the most significant aspects are abstracted from the whole. Some historians still shy at the appearance of analytical models, but in fact the profession long since gave up hope of recovering the whole fabric of the past. All historical research involves a process of selecting some things and rejecting others, following a model that is always implicit, although it may not be conscious. For comparative analysis it is only necessary for the participants to agree in advance on a model or conceptual framework which they will use in common. The process of deciding on a common conceptual framework was more congenial to the anthropologists than to the historians present at the preconference meeting, but a measure of agreement was reached. When Africans considered what they might do about the West, the most significant aspect of their thought appeared to be whether they tended to accept or reject Western norms and Western values. Their acceptance or rejection in a particular instance could be conceived as falling somewhere along a continuum from traditional to modern. For purposes of discussion, "modern" was defined as a kind of society capable of achieving the levels of productivity characteristic of the most developed Western societies of the period, not necessarily an exact copy of the West. "Traditional" was taken to be the kind of African society that was thought to have existed before the appearance of the Europeans--not necessarily the historical reality, but the ideal. The longrun social goals envisaged in the thought of any individual or group could then be roughly assigned to points along the continuum. A second variable to be abstracted from the total pattern of African thought was the means chosen to reach these social goals. It was conceived that the methods advocated to reach the goal in each instance could fall somewhere along a continuum between pragmatic at one extreme and utopian at the other. For convenience in representation, these two variables could be charted with the familiar device of vertical and horizontal coordinates. In that way the main tendencies in the thought of an individual or group could be represented graphically at any point in time, and shifts through time could also be charted. Such, at least, was the conclusion of the preconference meeting. At the conference in October 1969, five papers were presented for discussion by a group that included representatives of the social sciences other than history and anthropology: "The Failure of the Xhosa Oral Tradition," by Harold Scheub; "The Senegalese Urban Elite, 1900-1945," by G. Wesley Johnson; "Fang Representations under Acculturation," by James W. Fernandez;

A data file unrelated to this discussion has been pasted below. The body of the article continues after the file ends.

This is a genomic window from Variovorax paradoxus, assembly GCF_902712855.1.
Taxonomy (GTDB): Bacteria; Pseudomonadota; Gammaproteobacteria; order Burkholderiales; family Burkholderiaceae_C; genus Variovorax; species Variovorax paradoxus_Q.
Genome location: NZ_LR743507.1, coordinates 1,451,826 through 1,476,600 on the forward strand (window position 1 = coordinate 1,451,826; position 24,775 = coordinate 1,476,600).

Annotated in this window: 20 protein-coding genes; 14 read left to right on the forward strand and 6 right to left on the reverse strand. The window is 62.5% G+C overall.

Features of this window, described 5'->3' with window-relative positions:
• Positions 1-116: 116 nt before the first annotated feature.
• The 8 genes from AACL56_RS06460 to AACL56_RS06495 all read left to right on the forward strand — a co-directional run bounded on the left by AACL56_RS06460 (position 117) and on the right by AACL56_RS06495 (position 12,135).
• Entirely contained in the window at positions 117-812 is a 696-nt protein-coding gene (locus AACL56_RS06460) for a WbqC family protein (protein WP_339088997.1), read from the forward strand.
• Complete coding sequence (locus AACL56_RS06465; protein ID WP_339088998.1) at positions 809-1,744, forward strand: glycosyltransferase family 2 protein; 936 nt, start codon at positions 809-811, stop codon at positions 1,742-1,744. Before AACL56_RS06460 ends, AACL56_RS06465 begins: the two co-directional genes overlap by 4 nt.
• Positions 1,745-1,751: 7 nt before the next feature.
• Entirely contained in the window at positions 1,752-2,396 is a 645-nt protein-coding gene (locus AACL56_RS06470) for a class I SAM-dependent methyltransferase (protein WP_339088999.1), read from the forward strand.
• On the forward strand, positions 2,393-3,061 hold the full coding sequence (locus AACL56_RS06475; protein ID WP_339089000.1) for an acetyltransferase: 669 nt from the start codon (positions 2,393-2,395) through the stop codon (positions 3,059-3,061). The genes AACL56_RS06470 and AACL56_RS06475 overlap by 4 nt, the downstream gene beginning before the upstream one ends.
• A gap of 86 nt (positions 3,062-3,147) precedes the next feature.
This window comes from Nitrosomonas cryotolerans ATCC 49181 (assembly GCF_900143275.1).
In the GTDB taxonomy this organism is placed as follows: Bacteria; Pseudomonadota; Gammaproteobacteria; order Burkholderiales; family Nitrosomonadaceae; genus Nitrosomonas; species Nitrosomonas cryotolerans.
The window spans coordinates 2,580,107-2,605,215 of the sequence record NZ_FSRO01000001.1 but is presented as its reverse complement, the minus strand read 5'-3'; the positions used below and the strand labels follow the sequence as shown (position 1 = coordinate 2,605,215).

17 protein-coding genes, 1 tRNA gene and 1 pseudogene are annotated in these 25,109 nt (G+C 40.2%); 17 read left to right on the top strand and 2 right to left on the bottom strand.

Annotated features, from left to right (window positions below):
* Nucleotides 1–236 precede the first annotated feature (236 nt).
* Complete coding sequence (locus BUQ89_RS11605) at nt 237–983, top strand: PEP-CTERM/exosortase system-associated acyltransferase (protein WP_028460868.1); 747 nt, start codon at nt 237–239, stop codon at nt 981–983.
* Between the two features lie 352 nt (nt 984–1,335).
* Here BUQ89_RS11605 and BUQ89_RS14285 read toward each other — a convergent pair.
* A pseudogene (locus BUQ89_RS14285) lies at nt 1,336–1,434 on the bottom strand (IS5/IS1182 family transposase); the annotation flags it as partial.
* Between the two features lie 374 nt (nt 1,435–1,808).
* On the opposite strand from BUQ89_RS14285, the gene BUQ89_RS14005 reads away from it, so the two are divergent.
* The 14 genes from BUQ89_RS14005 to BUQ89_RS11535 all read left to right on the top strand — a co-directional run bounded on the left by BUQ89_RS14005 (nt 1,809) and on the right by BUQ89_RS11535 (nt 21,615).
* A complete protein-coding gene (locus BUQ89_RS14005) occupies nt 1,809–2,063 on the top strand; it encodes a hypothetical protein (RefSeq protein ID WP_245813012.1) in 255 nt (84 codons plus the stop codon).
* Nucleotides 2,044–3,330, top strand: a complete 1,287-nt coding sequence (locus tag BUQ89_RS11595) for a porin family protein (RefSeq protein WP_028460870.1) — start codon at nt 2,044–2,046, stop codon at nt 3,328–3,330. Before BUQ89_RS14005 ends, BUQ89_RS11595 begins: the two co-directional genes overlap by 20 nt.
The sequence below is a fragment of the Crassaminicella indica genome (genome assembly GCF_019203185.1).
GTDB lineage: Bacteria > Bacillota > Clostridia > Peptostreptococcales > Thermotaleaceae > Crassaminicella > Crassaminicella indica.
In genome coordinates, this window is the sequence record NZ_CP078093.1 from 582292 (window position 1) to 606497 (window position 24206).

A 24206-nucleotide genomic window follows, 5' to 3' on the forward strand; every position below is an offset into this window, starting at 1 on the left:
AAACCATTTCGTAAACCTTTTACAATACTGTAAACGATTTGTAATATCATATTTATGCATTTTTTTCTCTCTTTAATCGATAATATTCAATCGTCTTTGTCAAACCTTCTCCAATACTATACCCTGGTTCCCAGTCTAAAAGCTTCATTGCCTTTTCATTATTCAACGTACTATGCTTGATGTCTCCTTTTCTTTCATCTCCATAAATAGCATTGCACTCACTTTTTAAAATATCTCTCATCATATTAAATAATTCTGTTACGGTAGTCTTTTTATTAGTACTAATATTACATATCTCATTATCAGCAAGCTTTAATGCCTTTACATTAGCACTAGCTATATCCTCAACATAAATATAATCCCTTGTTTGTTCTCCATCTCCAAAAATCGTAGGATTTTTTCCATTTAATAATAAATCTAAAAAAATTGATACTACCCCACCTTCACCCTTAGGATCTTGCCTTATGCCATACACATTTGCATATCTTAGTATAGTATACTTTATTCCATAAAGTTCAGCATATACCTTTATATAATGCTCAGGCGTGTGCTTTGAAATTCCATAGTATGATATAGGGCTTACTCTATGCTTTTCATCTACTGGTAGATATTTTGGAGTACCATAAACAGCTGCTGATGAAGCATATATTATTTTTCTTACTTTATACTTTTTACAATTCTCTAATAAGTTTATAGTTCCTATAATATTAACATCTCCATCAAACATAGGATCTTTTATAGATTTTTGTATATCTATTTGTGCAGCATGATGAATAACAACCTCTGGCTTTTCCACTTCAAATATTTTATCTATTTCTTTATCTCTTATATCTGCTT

"The Sierra Leone Creoles, 1870-1900," by Leo Spitzer; and "The Elite Response to the Influence of Western Culture: Western Africa, 1800-1940," by Robert W. July. Comparable reactions to the West in China and Melanesia were outlined in oral reports by Maurice Meisner and Paula Brown, respectively. The conference proceedings are being prepared for publication. The key problem, discussed at length but not resolved, was that of abstraction and measurement in a field as imprecise and susceptible to differing individual judgments as intellectual history. One part of the problem turns on the difficulty of finding common agreement in assigning an individual's ideas to a point on any scale. A single investigator, familiar with the thought of several different individuals, might well place them in reference to one another. He could say, for example, that Leopold Senghor at the beginning of his political career was more of a modernizer and less pragmatic than Mensah Sarbah at the same stage of life. But, when some of the data for a comparison of this kind come from one scholar's research, and some from another's, even measurement in terms as loose as "more" and "less" becomes impossible. This may suggest that a comparative study is necessarily a one-man job; but it would be extremely difficult, if not impossible, for one scholar to collect data on enough different cases to serve as the basis for a viable hypothesis, especially if many of the data have to be gathered through ethnographic field work. On the other hand, it was found that comparable abstractions by different scholars were possible when only direction and not intensity was concerned. Thus, Senghor and Sarbah could be placed together in the sector of pragmatic modernizers, while a phase of a particular religious movement could be identified as generally traditionalist and utopian. While the problem of measurement was not solved, the experiment with advance agreement on a conceptual framework appears to have been successful. Ideally, this agreement should have come even before the data were gathered, and it was evident that a systematic and comparative attack on a broad problem of this kind requires more than a single conference. A series of meetings would have allowed for further adjustments in the conceptual framework, based on a comparative examination of the individual contributions. Hypotheses developed in the course of one meeting could then be taken home, refined, and re-examined in the light of additional evidence. In any event, the committee's initial hypothesis that intellectual history is susceptible to more rigorous comparative analysis than it usually receives appeared to be confirmed.